Fear of success is a very real thing. And it’s one that probably prevents us from moving forward more than anything else, largely because we don’t recognize it as a common issue with owning a business.
But it’s as prevalent as any other roadblock, and we don’t yet have the language or the tools to identify it and deal with it.
Fear of Failure vs. Fear of Success
In the business world at least, we talk about the fear of failure all the time. (I have opinions on failure, but let’s stay focused here). Fear is a way for our brains to protect us, but it’s the same way our brains respond to the good things, too. Our bodies react to excitement in the very same way they react to stress or anxiety.
When we think about being successful, our bodies create the same physical response that causes us to brace and protect. The more we succeed and the stakes get higher, the more we exhibit the same behaviour as if we were under stress or pummeled with anxiety — irritability, impatience, delayed decision making, hair trigger tempers, etc.
When failure is our big worry, we understand that and can make sense of it. We can find support and cameraderie, and cheerleaders and tools. But what about when our inertia is actually derived from envisioning what life looks like if we actually do what we are setting out to accomplish?
That doesn’t make sense, does it? Why would we be worried about getting what we want?
For months now, my client had been spinning her wheels. Despite numerous conversations with various experts, she continued to flounder when she thought about working on her business.
She couldn’t explain it. It just happened. She had ideas and intentions but no matter what, she kept turning her attention to something else which was not going to move her forward.
She was frustrated, angry with herself, bewildered as to why she was still sitting in the same spot months later.
Maybe she just wasn’t cut out to be a business owner. Maybe she just didn’t have the personality. Maybe there wasn’t a market for what she had to offer. Maybe, maybe, maybe.
This was the ongoing dialogue in her head, until it came out one day in our conversations that she was actually terrified of what would happen if she actually accomplished her goals.
The idea of achieving what she set out to do elicited a fight-or-flight response in her body and, to protect herself, she’d find a way to make her progress stall.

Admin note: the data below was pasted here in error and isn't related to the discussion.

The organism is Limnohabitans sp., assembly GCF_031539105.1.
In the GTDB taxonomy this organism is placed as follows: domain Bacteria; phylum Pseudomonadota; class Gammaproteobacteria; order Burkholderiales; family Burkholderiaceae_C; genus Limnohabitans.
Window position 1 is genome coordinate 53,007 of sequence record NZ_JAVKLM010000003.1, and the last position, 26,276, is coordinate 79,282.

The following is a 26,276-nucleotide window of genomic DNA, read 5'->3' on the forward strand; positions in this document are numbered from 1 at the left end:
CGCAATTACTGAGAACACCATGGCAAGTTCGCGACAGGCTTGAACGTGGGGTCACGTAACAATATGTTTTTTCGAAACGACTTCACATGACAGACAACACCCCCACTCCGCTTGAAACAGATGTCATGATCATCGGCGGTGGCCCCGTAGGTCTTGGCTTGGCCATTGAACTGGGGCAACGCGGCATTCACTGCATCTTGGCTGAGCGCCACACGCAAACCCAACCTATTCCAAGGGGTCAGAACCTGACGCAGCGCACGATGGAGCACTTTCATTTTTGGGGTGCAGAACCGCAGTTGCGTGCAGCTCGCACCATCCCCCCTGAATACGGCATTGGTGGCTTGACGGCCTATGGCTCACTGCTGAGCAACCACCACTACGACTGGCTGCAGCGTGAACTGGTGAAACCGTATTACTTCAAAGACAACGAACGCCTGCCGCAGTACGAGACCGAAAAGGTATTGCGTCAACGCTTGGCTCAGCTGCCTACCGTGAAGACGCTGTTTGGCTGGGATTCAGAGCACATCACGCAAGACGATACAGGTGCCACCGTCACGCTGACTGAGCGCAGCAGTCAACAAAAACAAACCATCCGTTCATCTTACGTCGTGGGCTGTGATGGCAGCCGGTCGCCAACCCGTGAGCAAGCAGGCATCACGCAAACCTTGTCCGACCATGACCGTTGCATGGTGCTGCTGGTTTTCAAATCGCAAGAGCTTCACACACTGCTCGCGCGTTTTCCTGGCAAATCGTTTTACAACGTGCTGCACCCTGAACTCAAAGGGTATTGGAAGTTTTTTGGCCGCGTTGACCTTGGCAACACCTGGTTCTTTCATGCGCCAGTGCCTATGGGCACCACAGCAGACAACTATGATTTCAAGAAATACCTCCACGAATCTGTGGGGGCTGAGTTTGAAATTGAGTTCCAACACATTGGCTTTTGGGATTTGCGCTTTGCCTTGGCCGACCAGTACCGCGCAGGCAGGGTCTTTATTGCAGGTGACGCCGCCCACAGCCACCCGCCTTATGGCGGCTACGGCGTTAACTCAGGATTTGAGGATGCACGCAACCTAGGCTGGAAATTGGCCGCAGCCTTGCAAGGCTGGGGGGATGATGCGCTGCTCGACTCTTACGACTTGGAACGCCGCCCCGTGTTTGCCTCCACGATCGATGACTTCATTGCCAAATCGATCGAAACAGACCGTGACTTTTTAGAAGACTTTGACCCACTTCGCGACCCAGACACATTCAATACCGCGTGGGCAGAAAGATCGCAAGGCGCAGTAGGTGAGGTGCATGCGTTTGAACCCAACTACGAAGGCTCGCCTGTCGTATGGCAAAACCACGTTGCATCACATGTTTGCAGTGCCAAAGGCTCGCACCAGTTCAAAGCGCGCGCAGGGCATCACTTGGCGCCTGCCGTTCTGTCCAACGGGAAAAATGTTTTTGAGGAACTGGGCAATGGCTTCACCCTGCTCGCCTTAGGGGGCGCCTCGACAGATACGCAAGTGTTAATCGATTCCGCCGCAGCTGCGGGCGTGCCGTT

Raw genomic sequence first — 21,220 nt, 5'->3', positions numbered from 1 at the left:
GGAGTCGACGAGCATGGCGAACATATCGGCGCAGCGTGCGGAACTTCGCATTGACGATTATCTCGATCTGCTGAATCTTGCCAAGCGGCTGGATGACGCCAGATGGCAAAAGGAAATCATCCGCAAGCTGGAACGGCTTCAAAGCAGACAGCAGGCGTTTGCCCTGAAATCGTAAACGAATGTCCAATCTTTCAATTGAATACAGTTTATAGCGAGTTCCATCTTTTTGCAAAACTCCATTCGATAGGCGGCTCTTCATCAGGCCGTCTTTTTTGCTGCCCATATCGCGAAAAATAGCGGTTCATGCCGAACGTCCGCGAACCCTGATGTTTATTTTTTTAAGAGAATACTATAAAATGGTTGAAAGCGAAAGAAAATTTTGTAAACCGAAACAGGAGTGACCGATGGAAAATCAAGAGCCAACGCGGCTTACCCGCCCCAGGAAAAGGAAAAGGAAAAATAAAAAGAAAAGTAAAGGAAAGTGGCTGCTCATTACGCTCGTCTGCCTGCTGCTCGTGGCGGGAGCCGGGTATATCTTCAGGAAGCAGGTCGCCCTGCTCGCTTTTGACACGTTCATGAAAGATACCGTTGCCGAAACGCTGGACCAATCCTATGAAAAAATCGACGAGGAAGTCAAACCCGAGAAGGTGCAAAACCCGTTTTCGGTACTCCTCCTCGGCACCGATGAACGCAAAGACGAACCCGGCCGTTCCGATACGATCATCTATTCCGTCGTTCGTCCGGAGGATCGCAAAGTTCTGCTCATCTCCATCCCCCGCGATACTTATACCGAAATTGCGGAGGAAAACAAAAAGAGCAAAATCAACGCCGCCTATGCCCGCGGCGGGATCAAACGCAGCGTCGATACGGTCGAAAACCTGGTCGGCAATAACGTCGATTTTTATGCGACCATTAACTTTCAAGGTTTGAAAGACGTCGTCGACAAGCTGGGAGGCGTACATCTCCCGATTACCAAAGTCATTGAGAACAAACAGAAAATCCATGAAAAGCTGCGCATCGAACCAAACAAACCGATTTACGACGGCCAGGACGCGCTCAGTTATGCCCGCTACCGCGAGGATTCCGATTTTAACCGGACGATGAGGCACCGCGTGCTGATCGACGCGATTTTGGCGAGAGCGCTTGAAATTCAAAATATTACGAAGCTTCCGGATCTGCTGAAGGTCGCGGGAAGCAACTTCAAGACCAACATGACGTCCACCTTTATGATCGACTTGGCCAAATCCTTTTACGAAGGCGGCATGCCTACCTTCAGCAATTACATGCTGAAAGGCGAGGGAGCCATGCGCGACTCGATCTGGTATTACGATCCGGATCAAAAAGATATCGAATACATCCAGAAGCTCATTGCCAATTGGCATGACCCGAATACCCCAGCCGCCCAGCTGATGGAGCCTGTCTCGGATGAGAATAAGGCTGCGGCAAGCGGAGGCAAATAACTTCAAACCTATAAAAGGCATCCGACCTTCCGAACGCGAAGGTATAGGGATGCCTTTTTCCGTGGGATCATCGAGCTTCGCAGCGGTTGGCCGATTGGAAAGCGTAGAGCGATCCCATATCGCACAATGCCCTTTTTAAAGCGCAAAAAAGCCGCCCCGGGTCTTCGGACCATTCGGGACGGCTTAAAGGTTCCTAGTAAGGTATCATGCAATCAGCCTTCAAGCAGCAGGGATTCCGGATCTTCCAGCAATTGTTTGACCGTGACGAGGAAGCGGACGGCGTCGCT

What It’s Really About
Fear of success is a real thing. And it’s one that probably prevents us from moving forward more than anything else.
But don’t we all want success? Well, yes. But it’s more complicated than that.
When we fear success, we are fearing one of a few different circumstances:⠀
- Fear of selling out. This is big for creative professionals, and those in the health and wellness space. It’s based on the fear that we have to compromise integrity in order to be successful. This is very often derived from the entitled and envious masses shaming these professionals for *gasp* wanting to be compensated for something that is in service to others, or that is supposed to be in the domain of the wild and free.
- Fear of becoming someone else. This one is based on a fear that we have to be a different person if we want to be succcessful. That only someone who is extraverted, or ruthless, or much better at being a salesperson, or *insert your favourite limiting belief here* can be “successful”.
- Fear of being judged. Judgment is all about creating assumptions. If the world doesn’t know you, they will see the things you already don’t like about yourself and assume you are much less than you are. They will create opinions about you and you will be “blacklisted”. Your community will abandon you for having an opinion they don’t like, or doing something that compromises their beliefs.
- Fear or losing what you have. Listen, you’ve got a good thing going right now. Your life is comfortable, you’ve got what you need. You’re content. While it’s actually totally fine to decide that you want to keep your life exactly as it is, it’s not true that you have to compromise where you’re at in order to succeed. You can grow in whatever way you want, and growth doesn’t mean your situation has to change. It’s up to you.
- Fear of not being able to sustain the success. What if you can’t keep growing after you’ve “gotten there”? It feels so hard just to reach the goals you’ve set already, how could you possibly move past that once you arrive? What will people think of you if you can’t sustain what you’ve achieved?